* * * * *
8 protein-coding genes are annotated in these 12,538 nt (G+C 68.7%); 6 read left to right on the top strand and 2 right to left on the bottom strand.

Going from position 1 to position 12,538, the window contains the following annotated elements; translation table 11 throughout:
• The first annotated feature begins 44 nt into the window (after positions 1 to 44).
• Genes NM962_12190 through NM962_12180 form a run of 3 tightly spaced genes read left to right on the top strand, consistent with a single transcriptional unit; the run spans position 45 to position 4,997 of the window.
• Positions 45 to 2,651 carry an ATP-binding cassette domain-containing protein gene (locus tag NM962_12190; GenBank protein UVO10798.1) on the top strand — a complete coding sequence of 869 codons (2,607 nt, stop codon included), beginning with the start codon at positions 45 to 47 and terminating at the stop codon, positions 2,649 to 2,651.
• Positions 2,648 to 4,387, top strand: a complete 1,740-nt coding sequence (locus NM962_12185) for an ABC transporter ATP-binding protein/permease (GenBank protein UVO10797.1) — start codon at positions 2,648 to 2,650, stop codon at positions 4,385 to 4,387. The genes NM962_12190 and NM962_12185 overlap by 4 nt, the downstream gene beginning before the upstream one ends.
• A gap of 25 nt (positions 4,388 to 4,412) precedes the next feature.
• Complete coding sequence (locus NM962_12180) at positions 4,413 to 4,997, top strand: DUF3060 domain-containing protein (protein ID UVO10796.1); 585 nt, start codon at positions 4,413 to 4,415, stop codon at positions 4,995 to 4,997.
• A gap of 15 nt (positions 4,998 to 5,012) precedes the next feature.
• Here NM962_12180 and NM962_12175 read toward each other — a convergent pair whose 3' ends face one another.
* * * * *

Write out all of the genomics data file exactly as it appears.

8 protein-coding genes are annotated in these 12,538 nt (G+C 68.7%); 6 read left to right on the top strand and 2 right to left on the bottom strand.

Going from position 1 to position 12,538, the window contains the following annotated elements; translation table 11 throughout:
• The first annotated feature begins 44 nt into the window (after positions 1 to 44).
• Genes NM962_12190 through NM962_12180 form a run of 3 tightly spaced genes read left to right on the top strand, consistent with a single transcriptional unit; the run spans position 45 to position 4,997 of the window.
• Positions 45 to 2,651 carry an ATP-binding cassette domain-containing protein gene (locus tag NM962_12190; GenBank protein UVO10798.1) on the top strand — a complete coding sequence of 869 codons (2,607 nt, stop codon included), beginning with the start codon at positions 45 to 47 and terminating at the stop codon, positions 2,649 to 2,651.
• Positions 2,648 to 4,387, top strand: a complete 1,740-nt coding sequence (locus NM962_12185) for an ABC transporter ATP-binding protein/permease (GenBank protein UVO10797.1) — start codon at positions 2,648 to 2,650, stop codon at positions 4,385 to 4,387. The genes NM962_12190 and NM962_12185 overlap by 4 nt, the downstream gene beginning before the upstream one ends.
• A gap of 25 nt (positions 4,388 to 4,412) precedes the next feature.
• Complete coding sequence (locus NM962_12180) at positions 4,413 to 4,997, top strand: DUF3060 domain-containing protein (protein ID UVO10796.1); 585 nt, start codon at positions 4,413 to 4,415, stop codon at positions 4,995 to 4,997.
• A gap of 15 nt (positions 4,998 to 5,012) precedes the next feature.
• Here NM962_12180 and NM962_12175 read toward each other — a convergent pair whose 3' ends face one another.